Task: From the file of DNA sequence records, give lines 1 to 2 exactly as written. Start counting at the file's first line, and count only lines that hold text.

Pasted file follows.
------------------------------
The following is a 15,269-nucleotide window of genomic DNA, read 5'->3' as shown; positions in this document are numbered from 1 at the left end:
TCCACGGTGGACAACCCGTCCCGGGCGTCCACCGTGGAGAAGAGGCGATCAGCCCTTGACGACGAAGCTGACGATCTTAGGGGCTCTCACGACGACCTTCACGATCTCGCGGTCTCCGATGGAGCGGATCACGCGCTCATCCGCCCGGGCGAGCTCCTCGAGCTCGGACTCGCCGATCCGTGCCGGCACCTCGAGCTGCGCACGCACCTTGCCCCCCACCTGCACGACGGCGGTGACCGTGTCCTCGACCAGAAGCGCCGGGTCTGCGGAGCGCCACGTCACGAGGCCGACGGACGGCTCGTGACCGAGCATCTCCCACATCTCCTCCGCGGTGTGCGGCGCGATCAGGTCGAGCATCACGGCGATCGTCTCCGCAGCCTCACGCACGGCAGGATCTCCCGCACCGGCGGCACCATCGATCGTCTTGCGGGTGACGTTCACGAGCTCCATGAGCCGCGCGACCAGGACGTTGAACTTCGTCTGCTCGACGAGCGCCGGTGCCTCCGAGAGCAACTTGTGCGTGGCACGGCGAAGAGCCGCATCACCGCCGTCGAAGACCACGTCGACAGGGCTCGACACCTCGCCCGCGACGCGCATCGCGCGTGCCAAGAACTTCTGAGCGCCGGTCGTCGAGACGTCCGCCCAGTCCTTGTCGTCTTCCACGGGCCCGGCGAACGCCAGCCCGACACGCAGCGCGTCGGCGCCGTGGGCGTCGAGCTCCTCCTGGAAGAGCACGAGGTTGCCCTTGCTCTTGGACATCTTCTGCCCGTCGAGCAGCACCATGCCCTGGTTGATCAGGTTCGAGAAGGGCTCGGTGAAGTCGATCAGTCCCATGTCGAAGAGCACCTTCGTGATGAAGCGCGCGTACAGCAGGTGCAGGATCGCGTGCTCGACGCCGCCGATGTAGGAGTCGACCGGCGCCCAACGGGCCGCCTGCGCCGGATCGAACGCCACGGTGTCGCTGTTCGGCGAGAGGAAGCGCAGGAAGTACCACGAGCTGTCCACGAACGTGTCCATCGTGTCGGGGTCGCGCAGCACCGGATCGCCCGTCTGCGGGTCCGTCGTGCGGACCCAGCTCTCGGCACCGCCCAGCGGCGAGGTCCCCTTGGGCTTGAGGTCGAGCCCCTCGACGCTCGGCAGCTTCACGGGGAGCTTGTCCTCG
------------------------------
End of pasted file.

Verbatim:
The following is a 15,269-nucleotide window of genomic DNA, read 5'->3' as shown; positions in this document are numbered from 1 at the left end:
TCCACGGTGGACAACCCGTCCCGGGCGTCCACCGTGGAGAAGAGGCGATCAGCCCTTGACGACGAAGCTGACGATCTTAGGGGCTCTCACGACGACCTTCACGATCTCGCGGTCTCCGATGGAGCGGATCACGCGCTCATCCGCCCGGGCGAGCTCCTCGAGCTCGGACTCGCCGATCCGTGCCGGCACCTCGAGCTGCGCACGCACCTTGCCCCCCACCTGCACGACGGCGGTGACCGTGTCCTCGACCAGAAGCGCCGGGTCTGCGGAGCGCCACGTCACGAGGCCGACGGACGGCTCGTGACCGAGCATCTCCCACATCTCCTCCGCGGTGTGCGGCGCGATCAGGTCGAGCATCACGGCGATCGTCTCCGCAGCCTCACGCACGGCAGGATCTCCCGCACCGGCGGCACCATCGATCGTCTTGCGGGTGACGTTCACGAGCTCCATGAGCCGCGCGACCAGGACGTTGAACTTCGTCTGCTCGACGAGCGCCGGTGCCTCCGAGAGCAACTTGTGCGTGGCACGGCGAAGAGCCGCATCACCGCCGTCGAAGACCACGTCGACAGGGCTCGACACCTCGCCCGCGACGCGCATCGCGCGTGCCAAGAACTTCTGAGCGCCGGTCGTCGAGACGTCCGCCCAGTCCTTGTCGTCTTCCACGGGCCCGGCGAACGCCAGCCCGACACGCAGCGCGTCGGCGCCGTGGGCGTCGAGCTCCTCCTGGAAGAGCACGAGGTTGCCCTTGCTCTTGGACATCTTCTGCCCGTCGAGCAGCACCATGCCCTGGTTGATCAGGTTCGAGAAGGGCTCGGTGAAGTCGATCAGTCCCATGTCGAAGAGCACCTTCGTGATGAAGCGCGCGTACAGCAGGTGCAGGATCGCGTGCTCGACGCCGCCGATGTAGGAGTCGACCGGCGCCCAACGGGCCGCCTGCGCCGGATCGAACGCCACGGTGTCGCTGTTCGGCGAGAGGAAGCGCAGGAAGTACCACGAGCTGTCCACGAACGTGTCCATCGTGTCGGGGTCGCGCAGCACCGGATCGCCCGTCTGCGGGTCCGTCGTGCGGACCCAGCTCTCGGCACCGCCCAGCGGCGAGGTCCCCTTGGGCTTGAGGTCGAGCCCCTCGACGCTCGGCAGCTTCACGGGGAGCTTGTCCTCG